Disgraced cyclist Lance Armstrong has agreed to a $5 million settlement in a doping fraud case brought against him by former U.S. Postal Service teammate Floyd Landis and the federal government.
The lawsuit, which was scheduled to go to trial next month, ends nearly a decade of legal wrangling that could have sought $100 million in damages, the Associate Press reports. The suit was initially filed by Landis in 2010, then joined by the U.S. government in 2013 after Armstrong confessed to using performance-enhancing drugs while winning a record seven Tour de France titles from 1999 to 2005.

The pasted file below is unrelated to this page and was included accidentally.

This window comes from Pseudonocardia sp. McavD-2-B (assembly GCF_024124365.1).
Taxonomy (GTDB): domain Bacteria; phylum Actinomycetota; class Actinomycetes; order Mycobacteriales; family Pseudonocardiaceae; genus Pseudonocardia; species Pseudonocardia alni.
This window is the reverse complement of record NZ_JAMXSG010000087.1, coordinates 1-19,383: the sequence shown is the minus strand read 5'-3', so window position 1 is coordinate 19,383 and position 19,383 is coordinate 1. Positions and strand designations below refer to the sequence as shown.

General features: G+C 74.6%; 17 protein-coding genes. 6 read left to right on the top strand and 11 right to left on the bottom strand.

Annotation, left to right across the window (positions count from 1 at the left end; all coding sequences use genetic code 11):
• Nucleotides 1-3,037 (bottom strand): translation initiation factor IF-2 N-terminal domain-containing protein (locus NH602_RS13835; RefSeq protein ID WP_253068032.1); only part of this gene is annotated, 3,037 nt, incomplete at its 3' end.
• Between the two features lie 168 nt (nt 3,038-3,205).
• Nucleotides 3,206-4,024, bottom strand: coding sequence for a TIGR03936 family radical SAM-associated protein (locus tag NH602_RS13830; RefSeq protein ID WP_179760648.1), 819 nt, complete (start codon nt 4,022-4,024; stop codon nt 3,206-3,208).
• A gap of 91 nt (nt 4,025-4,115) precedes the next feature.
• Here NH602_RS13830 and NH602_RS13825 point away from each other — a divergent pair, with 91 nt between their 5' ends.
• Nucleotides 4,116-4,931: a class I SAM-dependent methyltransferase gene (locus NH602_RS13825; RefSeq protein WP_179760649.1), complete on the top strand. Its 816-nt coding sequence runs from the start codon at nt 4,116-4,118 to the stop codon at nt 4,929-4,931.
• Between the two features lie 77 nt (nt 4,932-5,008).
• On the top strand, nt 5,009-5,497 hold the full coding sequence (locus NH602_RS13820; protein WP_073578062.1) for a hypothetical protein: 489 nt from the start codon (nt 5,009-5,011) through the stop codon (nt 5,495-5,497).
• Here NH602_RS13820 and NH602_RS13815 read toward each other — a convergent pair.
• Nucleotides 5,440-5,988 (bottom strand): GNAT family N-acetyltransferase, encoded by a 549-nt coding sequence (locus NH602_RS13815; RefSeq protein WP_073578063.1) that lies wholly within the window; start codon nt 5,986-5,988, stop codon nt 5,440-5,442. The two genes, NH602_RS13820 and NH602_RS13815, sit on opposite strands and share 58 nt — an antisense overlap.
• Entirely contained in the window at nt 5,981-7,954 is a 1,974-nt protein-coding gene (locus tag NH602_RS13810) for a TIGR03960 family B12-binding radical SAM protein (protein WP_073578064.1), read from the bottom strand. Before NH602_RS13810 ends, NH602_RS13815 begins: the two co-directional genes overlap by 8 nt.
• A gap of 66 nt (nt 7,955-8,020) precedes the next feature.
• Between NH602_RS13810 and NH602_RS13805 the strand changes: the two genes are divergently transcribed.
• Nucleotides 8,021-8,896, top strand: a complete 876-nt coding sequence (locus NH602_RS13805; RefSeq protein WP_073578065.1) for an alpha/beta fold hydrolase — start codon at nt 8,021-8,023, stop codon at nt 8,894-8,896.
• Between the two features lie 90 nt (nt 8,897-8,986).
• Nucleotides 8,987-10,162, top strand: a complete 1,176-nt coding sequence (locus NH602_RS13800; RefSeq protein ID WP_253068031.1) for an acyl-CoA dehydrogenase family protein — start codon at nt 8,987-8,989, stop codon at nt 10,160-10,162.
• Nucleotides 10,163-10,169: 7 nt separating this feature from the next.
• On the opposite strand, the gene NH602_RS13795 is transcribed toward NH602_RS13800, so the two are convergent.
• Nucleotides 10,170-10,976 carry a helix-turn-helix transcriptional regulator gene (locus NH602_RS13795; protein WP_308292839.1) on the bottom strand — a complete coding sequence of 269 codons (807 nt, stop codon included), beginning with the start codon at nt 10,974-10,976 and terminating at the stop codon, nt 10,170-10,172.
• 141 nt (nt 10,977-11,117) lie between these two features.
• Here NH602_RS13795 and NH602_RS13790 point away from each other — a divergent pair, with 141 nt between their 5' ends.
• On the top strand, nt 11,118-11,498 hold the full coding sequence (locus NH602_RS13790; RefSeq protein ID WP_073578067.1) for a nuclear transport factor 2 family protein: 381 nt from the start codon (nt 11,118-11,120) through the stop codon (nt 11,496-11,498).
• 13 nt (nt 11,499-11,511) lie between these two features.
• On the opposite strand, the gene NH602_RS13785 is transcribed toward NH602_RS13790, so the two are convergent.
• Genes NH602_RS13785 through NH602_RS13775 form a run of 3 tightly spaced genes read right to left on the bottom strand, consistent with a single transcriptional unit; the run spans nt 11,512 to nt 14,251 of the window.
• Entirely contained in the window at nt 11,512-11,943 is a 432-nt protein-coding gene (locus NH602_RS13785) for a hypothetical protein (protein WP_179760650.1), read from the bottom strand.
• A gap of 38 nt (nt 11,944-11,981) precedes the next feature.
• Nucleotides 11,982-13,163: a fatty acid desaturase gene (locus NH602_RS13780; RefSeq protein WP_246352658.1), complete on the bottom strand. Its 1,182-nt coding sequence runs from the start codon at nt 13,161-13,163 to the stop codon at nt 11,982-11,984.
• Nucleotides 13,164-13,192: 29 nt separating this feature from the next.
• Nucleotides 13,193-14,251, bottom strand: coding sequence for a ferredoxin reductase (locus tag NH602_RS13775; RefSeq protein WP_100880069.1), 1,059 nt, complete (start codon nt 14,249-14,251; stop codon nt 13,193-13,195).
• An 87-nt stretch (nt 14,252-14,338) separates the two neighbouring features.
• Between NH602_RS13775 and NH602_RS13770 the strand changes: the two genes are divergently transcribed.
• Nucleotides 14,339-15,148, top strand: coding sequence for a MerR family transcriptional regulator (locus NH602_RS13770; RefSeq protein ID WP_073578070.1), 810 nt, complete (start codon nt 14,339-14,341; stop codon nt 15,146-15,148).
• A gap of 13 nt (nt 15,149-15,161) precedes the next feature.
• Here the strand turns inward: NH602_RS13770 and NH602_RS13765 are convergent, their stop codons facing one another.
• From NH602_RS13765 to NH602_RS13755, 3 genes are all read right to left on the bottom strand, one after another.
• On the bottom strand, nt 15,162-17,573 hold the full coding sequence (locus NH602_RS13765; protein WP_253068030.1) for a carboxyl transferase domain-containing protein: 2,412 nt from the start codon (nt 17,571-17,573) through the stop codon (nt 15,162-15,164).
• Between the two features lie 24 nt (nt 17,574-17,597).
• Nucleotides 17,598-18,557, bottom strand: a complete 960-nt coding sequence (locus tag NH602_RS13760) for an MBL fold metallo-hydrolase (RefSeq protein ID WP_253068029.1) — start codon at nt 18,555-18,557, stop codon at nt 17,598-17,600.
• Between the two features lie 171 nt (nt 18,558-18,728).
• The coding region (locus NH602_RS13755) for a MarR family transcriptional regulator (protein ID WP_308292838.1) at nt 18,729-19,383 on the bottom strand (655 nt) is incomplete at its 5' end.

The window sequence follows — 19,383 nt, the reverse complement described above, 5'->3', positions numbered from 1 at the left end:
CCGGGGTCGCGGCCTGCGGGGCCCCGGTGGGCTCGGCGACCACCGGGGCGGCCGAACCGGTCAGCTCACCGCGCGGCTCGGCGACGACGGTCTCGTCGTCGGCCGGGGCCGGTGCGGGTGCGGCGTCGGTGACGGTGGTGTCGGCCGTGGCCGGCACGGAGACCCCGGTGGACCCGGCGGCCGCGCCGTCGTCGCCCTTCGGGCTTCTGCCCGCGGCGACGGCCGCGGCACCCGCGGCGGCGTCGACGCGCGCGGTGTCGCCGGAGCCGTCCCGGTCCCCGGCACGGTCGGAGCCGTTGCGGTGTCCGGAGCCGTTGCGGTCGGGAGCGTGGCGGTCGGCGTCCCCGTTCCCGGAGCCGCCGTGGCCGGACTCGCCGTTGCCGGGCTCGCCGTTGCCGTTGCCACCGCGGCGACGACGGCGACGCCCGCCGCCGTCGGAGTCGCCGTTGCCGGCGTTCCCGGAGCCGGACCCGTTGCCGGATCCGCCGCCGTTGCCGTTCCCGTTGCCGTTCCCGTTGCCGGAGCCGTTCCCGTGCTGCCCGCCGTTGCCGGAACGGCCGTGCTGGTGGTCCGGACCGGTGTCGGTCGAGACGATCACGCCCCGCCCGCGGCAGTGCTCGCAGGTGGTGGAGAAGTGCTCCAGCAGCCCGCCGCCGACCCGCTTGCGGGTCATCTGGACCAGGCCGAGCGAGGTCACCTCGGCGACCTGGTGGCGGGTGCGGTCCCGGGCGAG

The U.S. Postal Service sponsored Armstrong’s team for much of his historic run, from the time he won his first title in 1999 all the way through 2004.
“While I believe that their lawsuit against me was meritless and unfair, and while I am spending a lot of money to resolve it, I have since 2013 tried to take full responsibility for my mistakes and inappropriate conduct, and make amends wherever possible,” Armstrong said, adding that he’s glad to finally move past the final legal hurdle in his fall from grace. “I am glad to resolve this case and move forward with my life. I’m looking forward to devoting myself to the many great things in my life — my five kids, my wife, my podcast, several exciting writing and film projects, my work as a cancer survivor, and my passion for sports and competition. There is a lot to look forward to.”
Since admitting his use of performance enhancing drugs, the 46-year-old has paid out more than $20 million in damages.